Petaluma planners and historic preservation committee members will consider an application Tuesday night to demolish one of several houses on what may have been the site of the earliest European settlement in Petaluma.
The Cedar Grove area is considered the location of perhaps the earliest historical structure in Petaluma, a rustic 1850 hunting camp hut of John Lockwood.
The following year, the first trading post in Petaluma was established on a boat in the Petaluma Creek, next to the camp.
In the late 1800s and early 1900s, Cedar Grove &#8211; a 7-acre parcel off Lakeville Street between the Petaluma River and the railroad tracks &#8211; was host to a private city garden, an amusement park, picnic grounds, hotel, bowling alley and more.
There are several structures on the property, including the Bloom-Tunstall house and the remains of what may have been the first hotel in Petaluma. For several years, Holmberg Roofing was located there.
In the past decade, developers have eyed the parcel for potential housing developments.
But access problems have been an obstacle, worsened by recent SMART's plan to close or consolidate private crossings over the tracks. Without that crossing, used by Clover Stornetta Farms to park its truck trailers, the land is inaccessible.
Since the last renters moved out of the Beck House about four years ago, the property has become a homeless and squatters' camp, attractive to criminals, drug users and those wishing to hide from the outside world, Petaluma city official said.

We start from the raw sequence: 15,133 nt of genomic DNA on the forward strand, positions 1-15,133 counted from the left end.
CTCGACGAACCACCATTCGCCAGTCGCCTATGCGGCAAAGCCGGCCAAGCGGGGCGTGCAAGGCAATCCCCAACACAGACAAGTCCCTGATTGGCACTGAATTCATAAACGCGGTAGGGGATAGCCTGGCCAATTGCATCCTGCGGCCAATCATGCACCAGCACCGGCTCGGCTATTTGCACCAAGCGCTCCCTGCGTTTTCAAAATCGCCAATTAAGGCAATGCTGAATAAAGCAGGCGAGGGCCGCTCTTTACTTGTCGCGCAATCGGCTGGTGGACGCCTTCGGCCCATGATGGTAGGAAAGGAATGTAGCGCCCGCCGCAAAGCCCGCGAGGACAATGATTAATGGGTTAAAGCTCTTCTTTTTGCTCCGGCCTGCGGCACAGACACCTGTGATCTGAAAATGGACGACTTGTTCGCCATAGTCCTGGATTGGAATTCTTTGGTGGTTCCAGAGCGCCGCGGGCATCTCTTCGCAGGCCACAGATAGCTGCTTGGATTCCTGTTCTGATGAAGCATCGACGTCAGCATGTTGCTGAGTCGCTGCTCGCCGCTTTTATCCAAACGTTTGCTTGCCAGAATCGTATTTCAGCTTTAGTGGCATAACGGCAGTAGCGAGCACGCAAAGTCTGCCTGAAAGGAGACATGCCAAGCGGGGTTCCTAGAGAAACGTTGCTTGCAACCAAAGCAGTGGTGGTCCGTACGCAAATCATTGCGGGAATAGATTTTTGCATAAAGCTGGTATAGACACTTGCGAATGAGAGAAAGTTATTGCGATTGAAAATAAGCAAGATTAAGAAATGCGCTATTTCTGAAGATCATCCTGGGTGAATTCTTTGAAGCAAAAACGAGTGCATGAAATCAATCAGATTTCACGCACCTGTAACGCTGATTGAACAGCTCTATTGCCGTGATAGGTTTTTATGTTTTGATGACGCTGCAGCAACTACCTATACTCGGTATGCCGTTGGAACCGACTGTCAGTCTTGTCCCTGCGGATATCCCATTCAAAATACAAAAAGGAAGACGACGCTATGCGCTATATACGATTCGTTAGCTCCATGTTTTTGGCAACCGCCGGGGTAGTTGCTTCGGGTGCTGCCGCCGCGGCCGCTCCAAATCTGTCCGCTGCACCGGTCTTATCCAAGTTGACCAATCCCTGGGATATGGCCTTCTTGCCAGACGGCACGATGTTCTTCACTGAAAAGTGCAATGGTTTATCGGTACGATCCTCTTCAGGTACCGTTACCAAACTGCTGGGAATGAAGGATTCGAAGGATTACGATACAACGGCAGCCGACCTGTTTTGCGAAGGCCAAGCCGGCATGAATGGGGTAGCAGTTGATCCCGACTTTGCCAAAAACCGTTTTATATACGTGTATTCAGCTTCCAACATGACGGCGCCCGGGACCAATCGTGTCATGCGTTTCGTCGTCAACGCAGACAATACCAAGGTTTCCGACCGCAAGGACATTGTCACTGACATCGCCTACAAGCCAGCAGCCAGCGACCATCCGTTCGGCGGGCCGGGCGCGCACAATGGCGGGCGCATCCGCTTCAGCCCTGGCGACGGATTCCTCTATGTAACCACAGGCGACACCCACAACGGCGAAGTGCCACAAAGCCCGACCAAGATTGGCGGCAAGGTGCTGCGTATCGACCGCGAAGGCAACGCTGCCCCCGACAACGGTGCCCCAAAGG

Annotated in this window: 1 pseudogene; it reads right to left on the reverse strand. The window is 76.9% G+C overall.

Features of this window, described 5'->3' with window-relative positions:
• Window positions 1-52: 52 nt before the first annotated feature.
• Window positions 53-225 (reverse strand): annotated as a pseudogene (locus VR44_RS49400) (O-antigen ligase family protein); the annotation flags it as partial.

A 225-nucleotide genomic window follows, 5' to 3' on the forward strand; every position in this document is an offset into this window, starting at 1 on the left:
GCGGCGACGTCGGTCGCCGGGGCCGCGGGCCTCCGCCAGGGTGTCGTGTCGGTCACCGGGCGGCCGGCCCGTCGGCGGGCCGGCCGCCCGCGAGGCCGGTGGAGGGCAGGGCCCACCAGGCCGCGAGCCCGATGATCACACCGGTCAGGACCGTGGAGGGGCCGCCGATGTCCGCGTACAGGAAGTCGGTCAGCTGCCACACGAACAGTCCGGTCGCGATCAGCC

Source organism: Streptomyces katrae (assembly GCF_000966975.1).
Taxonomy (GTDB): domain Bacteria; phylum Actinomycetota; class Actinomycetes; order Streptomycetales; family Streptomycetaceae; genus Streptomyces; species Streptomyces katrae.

Other structures are rotted out and not fit for occupancy.
Landowner John Barella, former North Bay Construction company owner, was ordered last year to clean up the property and protect the historic structures from further neglect.
The city said Barella hasn't acted on the notice of violation, other than to recently board the windows of the Bloom-Tunstall house. Barella said the city has delayed approval of the necessary demolition permits.
Barella submitted a request for the Historic and Cultural Preservation Committee approval to demolish the 1930s Beck House and other structures.
Because of its age, city approval is needed to demolish it.
The Beck house has been enlarged several times and no longer retains any historic value, city officials said.
The house's windows are broken out and junked appliances and garbage litter the inside. Graffiti covers the inside and out.
Several commissioners toured the property last week.
The Bloom-Tunstall house, which also has suffered years of neglect and vandalism, is protected by the city's historic codes and can't be demolished.
The commission will discuss the request for demolition at its 7 p.m. Tuesday meeting at City Hall, 11 English St.
You can reach Staff Writer Lori A. Carter at 762-7297 or email@example.com.